The outrage was swift and resolute: Karl Rove had delivered a blow beyond the pale when he suggested – insinuated, hinted, alluded to, without actually saying it – that an aging Hillary Clinton might have brain damage.
“Thirty days in the hospital?” Rove said during a conference in Los Angeles in May. “And when she reappears, she’s wearing glasses that are only for people who have traumatic brain injury? We need to know what’s up with that.”
Rove was referring to the concussion suffered by Clinton in December 2012, when she was coming to the end of her tenure as secretary of state. Doctors later discovered that she had a blood clot in the vein that runs between her skull and brain behind her right ear. She spent three days at New York Presbyterian Hospital, not 30, as Rove said.
That error, plus Rove’s reputation as a ruthless political operative, brought widespread criticism. Soon after her illness, Clinton stepped down from her post. (President Barack Obama appointed Sen. John Kerry.) But at 66, she has been making the rounds at speaking engagements, and this month her book “Hard Choices” is out. This has fueled speculation for months that she will run for president in 2016, and if she does, she'll be the front-runner for the Democratic nomination.
Republicans may be well-advised to raise questions about her fitness for office, even at this early stage, when no major candidate has yet officially declared himself or herself a candidate. And Americans seem to be of the opinion that her health and age shouldn’t be an issue. A Washington Post-ABC News poll showed that two-thirds of respondents disapproved of the issues Rove raised.
Are those questions, which overnight went from whispers to screams echoing in the 24-hour cable-news landscape, simply dirty politics? Or are they part of a larger debate about the physical and mental abilities presidents and candidates should exhibit?
This is not an academic exercise, since throughout American history, there have been many examples of crucial health information about sitting presidents that was deliberately kept from the public.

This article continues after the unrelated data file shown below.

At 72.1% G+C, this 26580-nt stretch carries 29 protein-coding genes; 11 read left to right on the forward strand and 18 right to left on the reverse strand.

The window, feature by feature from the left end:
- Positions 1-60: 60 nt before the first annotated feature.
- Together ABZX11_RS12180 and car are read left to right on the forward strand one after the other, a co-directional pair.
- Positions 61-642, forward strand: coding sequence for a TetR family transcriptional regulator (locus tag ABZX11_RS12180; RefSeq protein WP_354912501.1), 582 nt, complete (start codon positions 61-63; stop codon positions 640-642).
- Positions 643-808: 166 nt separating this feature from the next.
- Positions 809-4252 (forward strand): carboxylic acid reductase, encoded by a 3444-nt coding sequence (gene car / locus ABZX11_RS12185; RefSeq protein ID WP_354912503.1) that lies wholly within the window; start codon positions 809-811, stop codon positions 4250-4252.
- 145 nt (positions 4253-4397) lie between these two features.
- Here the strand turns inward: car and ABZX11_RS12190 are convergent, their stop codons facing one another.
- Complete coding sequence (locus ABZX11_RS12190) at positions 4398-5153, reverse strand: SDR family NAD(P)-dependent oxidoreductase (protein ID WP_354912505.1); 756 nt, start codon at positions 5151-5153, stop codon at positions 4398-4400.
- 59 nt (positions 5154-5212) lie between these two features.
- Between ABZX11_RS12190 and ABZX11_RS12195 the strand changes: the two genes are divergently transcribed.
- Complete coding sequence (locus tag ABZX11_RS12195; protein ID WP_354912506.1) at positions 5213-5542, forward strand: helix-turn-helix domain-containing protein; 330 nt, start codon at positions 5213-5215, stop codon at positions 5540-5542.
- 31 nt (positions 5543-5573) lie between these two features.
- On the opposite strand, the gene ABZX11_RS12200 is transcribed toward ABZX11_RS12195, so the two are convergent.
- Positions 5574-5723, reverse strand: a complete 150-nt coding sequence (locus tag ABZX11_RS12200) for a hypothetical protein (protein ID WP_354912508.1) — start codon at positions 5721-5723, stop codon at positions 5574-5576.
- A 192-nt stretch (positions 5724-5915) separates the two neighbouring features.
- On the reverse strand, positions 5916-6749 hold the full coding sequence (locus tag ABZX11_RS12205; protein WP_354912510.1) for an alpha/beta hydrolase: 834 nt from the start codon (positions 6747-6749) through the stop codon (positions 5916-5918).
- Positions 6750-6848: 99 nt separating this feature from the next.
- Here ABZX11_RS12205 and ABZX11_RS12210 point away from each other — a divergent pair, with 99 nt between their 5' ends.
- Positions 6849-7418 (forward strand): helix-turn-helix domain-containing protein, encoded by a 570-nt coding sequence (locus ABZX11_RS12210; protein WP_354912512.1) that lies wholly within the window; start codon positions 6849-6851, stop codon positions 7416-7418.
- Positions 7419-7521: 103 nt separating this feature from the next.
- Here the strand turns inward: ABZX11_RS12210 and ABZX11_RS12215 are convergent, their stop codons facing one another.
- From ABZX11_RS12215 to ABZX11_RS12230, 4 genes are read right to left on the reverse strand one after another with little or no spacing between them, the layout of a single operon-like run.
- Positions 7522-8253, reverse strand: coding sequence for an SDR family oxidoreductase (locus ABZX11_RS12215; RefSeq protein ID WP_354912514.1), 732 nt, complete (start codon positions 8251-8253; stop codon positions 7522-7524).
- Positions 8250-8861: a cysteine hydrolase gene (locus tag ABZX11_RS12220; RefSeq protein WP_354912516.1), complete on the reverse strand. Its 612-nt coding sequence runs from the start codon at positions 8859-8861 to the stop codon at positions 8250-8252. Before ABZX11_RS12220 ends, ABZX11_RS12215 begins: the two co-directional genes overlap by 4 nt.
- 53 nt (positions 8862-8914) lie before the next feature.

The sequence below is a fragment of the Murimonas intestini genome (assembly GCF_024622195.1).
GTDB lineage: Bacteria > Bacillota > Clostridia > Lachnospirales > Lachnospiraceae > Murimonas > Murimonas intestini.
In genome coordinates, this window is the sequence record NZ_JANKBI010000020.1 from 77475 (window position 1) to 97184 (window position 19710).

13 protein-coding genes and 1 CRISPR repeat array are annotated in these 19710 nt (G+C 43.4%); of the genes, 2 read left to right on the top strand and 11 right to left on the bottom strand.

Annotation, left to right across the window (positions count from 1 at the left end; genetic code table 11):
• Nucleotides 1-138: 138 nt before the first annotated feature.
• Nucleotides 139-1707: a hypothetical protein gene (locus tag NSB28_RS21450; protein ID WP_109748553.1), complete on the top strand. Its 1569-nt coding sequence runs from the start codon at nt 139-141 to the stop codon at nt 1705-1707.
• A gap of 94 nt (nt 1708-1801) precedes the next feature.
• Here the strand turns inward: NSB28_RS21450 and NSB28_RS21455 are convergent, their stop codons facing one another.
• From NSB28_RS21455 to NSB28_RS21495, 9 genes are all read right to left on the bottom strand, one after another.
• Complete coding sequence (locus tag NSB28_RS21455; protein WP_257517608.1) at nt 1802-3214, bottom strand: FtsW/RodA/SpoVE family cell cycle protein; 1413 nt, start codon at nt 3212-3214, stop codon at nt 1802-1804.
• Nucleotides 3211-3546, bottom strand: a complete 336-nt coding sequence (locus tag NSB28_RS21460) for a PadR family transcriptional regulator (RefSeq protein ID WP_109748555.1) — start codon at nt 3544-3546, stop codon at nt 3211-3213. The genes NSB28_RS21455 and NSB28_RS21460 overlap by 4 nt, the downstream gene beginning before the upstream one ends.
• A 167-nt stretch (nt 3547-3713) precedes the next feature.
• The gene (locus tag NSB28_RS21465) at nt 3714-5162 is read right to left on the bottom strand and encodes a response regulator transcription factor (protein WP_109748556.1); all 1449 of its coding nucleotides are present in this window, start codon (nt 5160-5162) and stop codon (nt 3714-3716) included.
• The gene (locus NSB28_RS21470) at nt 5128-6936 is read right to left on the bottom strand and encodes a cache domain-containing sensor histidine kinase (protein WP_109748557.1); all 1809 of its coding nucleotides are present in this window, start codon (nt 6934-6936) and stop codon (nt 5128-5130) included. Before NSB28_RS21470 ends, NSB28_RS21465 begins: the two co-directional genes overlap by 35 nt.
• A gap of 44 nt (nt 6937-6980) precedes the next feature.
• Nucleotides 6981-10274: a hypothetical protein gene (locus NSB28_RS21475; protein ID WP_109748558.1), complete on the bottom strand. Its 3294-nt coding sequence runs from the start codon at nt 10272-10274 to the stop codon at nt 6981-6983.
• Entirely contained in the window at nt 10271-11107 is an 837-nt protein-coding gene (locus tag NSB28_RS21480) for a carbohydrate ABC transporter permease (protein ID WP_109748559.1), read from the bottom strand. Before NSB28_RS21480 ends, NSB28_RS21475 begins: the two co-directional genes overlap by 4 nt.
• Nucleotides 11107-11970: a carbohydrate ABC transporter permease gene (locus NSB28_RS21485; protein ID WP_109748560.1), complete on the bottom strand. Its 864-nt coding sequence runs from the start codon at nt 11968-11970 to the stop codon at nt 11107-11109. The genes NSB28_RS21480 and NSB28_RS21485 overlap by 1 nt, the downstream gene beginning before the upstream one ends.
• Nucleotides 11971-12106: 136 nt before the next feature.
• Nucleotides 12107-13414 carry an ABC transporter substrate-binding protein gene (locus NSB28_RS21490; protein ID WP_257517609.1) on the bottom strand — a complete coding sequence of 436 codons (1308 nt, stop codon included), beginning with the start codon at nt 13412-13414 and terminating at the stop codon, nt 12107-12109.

Dr. Michael Brant-Zawadzki, executive medical director at the Hoag Neurosciences Institute in Newport Beach, says there have been raging debates in the medical community about whether older doctors should be tested to see whether their cognitive abilities have waned.
Many CEOs of big companies are scrutinized in such a way as well. So why not the leader of the free world?
“The population has a stake in making sure that people responsible for their lives are not impaired,” he said.
A certain amount of memory loss as we age is normal. But it would be important to know when a person begins a real cognitive decline that might lead to dementia or Alzheimer’s disease. Obamacare now requires Medicare to pay for a cognitive test for people 65 and older during their annual wellness visit. The goal is to get dementia patients treatment as soon after diagnosis as possible.
There’s no way to tell whether Clinton’s concussion – caused by a fall – precipitated her blood clot, or if the clot caused her to lose consciousness and fall. She seems to have made a full recovery, and the effects of the clot likely are not permanent. But Clinton, who had a blood clot in her leg (called a deep vein thrombosis) as first lady in 1998, might have a genetic predisposition to “sludgy” blood, which could make clots more likely.
“It didn’t seem to be a permanent event of any sort,” Brant-Zawadzki said. “But we don’t know, and her doctors probably don’t even know, because I doubt they tested her cognitive status before and after, and for most normal functions, to you and me, to the untrained eye, or to the untested individual, you wouldn’t be able to tell. And so that may be good enough for any typical life activities, or even leading the country.”
Every move Clinton, or Jeb Bush, or any other potential candidate for president makes between now and 2016 will be closely scrutinized.
“You can’t hide,” said Lori Cox Han, a professor of political science at Chapman University. “As president or a presidential candidate, you’re on stage constantly.”
If Clinton were elected as the nation’s first female president, she would be 69 and 86 days on Inauguration Day 2017, the second-oldest president in the nation’s history at that point; Ronald Reagan was 69 and 348 days on Inauguration Day 1981.
Han dismisses speculation that Clinton’s gender has made her a more available target than a man would be in a similar situation.
“There is absolutely no gender bias,” she said. “This is a completely legitimate question we’ve asked of presidential candidates for years.”
Brant-Zawadzki says one issue that gets overlooked is that older people have an advantage over their juniors in at least one area: wisdom.
“Even though our processing speed and some memory wanes with age, what has been found is that wisdom actually increases with age,” he said.
“So there’s a good reason to think about our leaders as being preferable if they have some age under their belts, right? Neuroscience points to, ‘Hey, it’s better to consider older folks for leadership positions, because wisdom accrues with age.’”